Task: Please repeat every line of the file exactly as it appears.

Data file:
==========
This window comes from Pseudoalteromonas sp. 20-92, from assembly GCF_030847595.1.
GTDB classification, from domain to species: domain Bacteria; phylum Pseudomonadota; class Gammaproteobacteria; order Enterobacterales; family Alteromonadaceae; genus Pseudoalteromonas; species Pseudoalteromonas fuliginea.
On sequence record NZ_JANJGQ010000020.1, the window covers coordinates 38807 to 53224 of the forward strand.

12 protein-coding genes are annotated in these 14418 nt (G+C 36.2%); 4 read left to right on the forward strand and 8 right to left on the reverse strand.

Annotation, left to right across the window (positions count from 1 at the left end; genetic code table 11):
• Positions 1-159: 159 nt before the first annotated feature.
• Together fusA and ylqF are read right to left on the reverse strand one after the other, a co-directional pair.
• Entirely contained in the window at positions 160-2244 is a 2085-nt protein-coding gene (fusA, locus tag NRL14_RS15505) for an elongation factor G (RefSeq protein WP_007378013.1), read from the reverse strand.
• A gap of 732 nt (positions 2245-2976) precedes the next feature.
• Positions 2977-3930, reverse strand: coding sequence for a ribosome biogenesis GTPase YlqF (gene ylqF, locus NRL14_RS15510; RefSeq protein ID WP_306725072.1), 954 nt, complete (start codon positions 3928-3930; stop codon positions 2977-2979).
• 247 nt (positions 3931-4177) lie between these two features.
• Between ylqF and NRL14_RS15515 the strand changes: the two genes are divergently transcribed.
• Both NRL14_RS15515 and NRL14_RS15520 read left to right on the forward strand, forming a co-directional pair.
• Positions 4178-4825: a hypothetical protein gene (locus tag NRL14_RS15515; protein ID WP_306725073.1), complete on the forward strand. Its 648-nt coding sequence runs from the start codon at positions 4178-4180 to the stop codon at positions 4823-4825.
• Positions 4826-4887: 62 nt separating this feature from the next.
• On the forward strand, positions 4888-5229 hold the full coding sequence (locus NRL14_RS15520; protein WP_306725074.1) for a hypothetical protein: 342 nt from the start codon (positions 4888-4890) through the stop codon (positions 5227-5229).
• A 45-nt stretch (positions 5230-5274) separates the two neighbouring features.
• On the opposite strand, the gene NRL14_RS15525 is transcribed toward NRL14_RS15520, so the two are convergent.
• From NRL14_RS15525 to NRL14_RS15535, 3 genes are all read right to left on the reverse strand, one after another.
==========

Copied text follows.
This window comes from Pseudoalteromonas sp. 20-92, from assembly GCF_030847595.1.
GTDB classification, from domain to species: domain Bacteria; phylum Pseudomonadota; class Gammaproteobacteria; order Enterobacterales; family Alteromonadaceae; genus Pseudoalteromonas; species Pseudoalteromonas fuliginea.
On sequence record NZ_JANJGQ010000020.1, the window covers coordinates 38807 to 53224 of the forward strand.

12 protein-coding genes are annotated in these 14418 nt (G+C 36.2%); 4 read left to right on the forward strand and 8 right to left on the reverse strand.

Annotation, left to right across the window (positions count from 1 at the left end; genetic code table 11):
• Positions 1-159: 159 nt before the first annotated feature.
• Together fusA and ylqF are read right to left on the reverse strand one after the other, a co-directional pair.
• Entirely contained in the window at positions 160-2244 is a 2085-nt protein-coding gene (fusA, locus tag NRL14_RS15505) for an elongation factor G (RefSeq protein WP_007378013.1), read from the reverse strand.
• A gap of 732 nt (positions 2245-2976) precedes the next feature.
• Positions 2977-3930, reverse strand: coding sequence for a ribosome biogenesis GTPase YlqF (gene ylqF, locus NRL14_RS15510; RefSeq protein ID WP_306725072.1), 954 nt, complete (start codon positions 3928-3930; stop codon positions 2977-2979).
• 247 nt (positions 3931-4177) lie between these two features.
• Between ylqF and NRL14_RS15515 the strand changes: the two genes are divergently transcribed.
• Both NRL14_RS15515 and NRL14_RS15520 read left to right on the forward strand, forming a co-directional pair.
• Positions 4178-4825: a hypothetical protein gene (locus tag NRL14_RS15515; protein ID WP_306725073.1), complete on the forward strand. Its 648-nt coding sequence runs from the start codon at positions 4178-4180 to the stop codon at positions 4823-4825.
• Positions 4826-4887: 62 nt separating this feature from the next.
• On the forward strand, positions 4888-5229 hold the full coding sequence (locus NRL14_RS15520; protein WP_306725074.1) for a hypothetical protein: 342 nt from the start codon (positions 4888-4890) through the stop codon (positions 5227-5229).
• A 45-nt stretch (positions 5230-5274) separates the two neighbouring features.
• On the opposite strand, the gene NRL14_RS15525 is transcribed toward NRL14_RS15520, so the two are convergent.
• From NRL14_RS15525 to NRL14_RS15535, 3 genes are all read right to left on the reverse strand, one after another.